“Clean-up” implies removing redundant stuff and complexity. Large enterprises with a history have at least some 5-10 times more applications and data bases than they actually need. Of course, they are all in use, and you cannot remove any without hurting the business operation. But there is a lot of redundancy.
State of the art
You must understand why and how this redundancy and complexity were allowed to build up. Remember, this has been “state of the art” for many years. Actually, from the early start of computing and system development. You cannot expect another result if you continue with more of the same. You need to break out and take another route.
Enterprises are different when it comes to how they manage change and business development. Some let change be managed locally, while others coordinate centrally. Investment philosophy differs accordingly. This affects the process for acquiring business applications. We have for a long time said that building systems based on the local need from organisation or process will lead to redundancy. This is correct under one specific condition: applications own their data. And that condition has been the state of the art so far.
If we break data loose from applications (programs) and manage data as a common resource for all (processes and organisational units), then you will have much more freedom to build small applications that serves local needs. It also gives you more freedom to remove applications. When the applications do not own its data, they will not create the same redundancy and complexity.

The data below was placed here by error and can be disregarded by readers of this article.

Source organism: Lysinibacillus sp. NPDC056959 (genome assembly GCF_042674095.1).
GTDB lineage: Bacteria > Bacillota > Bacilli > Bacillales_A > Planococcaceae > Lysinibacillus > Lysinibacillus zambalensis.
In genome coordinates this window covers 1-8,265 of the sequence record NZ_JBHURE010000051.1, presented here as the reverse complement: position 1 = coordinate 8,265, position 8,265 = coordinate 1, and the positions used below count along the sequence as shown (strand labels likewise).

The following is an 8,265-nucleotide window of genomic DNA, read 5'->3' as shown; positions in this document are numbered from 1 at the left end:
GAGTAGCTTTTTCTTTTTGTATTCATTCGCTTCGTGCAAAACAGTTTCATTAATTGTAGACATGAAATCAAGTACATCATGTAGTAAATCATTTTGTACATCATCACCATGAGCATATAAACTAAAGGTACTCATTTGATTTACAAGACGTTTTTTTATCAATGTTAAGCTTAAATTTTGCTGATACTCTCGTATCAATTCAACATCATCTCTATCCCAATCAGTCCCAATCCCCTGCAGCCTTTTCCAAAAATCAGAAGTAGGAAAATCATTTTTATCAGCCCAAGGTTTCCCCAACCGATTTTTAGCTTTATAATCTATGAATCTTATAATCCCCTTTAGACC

In the book Software Wasteland, Dave McComb claims that the biggest obstacle for change to happen is in our mental models. We are so used to build systems the way we do, and have done, that it is hard to change. You may say that the profession has “a trained incompetence”. If that is the case, then you are more or less blind for other ways of doing things.
Do not expect cannibalism
Another obstacle for change is the IT industry. While IT is investment and cost for enterprises, it is at the same time income and profit for the IT industry. Let us say that enterprises spend twice of what is needed (due to redundancy and complexity) – then we can assume that the IT industry actually should be reduced to half of what it is today. There is no reason why the industry itself should look for solutions like that. Do not expect that to happen.
No silver bullet is needed
But there is a good chance for this development to happen. First, there is no silver bullet of technology you can buy. That is good. Because it is not such a bullet you need. Implementation of a new and better architecture is only dependent on existing standards and technologies. But it must be architected. And architects and developers must work together.